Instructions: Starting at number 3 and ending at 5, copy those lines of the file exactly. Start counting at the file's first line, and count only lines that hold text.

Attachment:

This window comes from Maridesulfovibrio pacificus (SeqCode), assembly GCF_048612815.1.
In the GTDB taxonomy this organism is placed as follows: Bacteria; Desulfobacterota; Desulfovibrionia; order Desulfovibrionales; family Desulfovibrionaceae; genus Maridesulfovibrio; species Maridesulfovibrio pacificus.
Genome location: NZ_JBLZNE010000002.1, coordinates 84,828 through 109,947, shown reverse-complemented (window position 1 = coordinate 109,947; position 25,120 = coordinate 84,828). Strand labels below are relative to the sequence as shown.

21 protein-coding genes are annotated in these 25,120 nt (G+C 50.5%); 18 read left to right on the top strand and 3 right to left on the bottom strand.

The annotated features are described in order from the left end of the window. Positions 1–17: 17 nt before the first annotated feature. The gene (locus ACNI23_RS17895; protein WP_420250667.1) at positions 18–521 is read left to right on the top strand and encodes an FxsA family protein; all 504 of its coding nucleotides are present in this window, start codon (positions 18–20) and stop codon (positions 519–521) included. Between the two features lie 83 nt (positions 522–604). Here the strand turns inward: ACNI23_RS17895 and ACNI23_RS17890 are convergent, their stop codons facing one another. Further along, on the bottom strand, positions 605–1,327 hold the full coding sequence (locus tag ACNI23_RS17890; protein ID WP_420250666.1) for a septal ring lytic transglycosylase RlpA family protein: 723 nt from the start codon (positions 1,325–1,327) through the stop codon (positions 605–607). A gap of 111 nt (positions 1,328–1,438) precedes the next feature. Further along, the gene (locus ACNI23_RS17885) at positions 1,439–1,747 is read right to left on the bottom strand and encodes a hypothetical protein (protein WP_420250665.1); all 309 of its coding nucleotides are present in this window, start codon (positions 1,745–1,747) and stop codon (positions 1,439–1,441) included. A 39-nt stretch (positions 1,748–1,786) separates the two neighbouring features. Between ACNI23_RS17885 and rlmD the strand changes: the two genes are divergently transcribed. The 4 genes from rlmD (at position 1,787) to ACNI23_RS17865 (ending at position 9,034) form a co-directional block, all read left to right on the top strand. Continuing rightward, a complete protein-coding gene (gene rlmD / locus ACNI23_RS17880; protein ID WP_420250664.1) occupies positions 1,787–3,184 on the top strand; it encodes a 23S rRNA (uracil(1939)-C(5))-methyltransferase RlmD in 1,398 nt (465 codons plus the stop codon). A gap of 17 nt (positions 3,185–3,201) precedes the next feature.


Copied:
Genome location: NZ_JBLZNE010000002.1, coordinates 84,828 through 109,947, shown reverse-complemented (window position 1 = coordinate 109,947; position 25,120 = coordinate 84,828). Strand labels below are relative to the sequence as shown.

21 protein-coding genes are annotated in these 25,120 nt (G+C 50.5%); 18 read left to right on the top strand and 3 right to left on the bottom strand.

The annotated features are described in order from the left end of the window. Positions 1–17: 17 nt before the first annotated feature. The gene (locus ACNI23_RS17895; protein WP_420250667.1) at positions 18–521 is read left to right on the top strand and encodes an FxsA family protein; all 504 of its coding nucleotides are present in this window, start codon (positions 18–20) and stop codon (positions 519–521) included. Between the two features lie 83 nt (positions 522–604). Here the strand turns inward: ACNI23_RS17895 and ACNI23_RS17890 are convergent, their stop codons facing one another. Further along, on the bottom strand, positions 605–1,327 hold the full coding sequence (locus tag ACNI23_RS17890; protein ID WP_420250666.1) for a septal ring lytic transglycosylase RlpA family protein: 723 nt from the start codon (positions 1,325–1,327) through the stop codon (positions 605–607). A gap of 111 nt (positions 1,328–1,438) precedes the next feature. Further along, the gene (locus ACNI23_RS17885) at positions 1,439–1,747 is read right to left on the bottom strand and encodes a hypothetical protein (protein WP_420250665.1); all 309 of its coding nucleotides are present in this window, start codon (positions 1,745–1,747) and stop codon (positions 1,439–1,441) included. A 39-nt stretch (positions 1,748–1,786) separates the two neighbouring features. Between ACNI23_RS17885 and rlmD the strand changes: the two genes are divergently transcribed. The 4 genes from rlmD (at position 1,787) to ACNI23_RS17865 (ending at position 9,034) form a co-directional block, all read left to right on the top strand. Continuing rightward, a complete protein-coding gene (gene rlmD / locus ACNI23_RS17880; protein ID WP_420250664.1) occupies positions 1,787–3,184 on the top strand; it encodes a 23S rRNA (uracil(1939)-C(5))-methyltransferase RlmD in 1,398 nt (465 codons plus the stop codon). A gap of 17 nt (positions 3,185–3,201) precedes the next feature.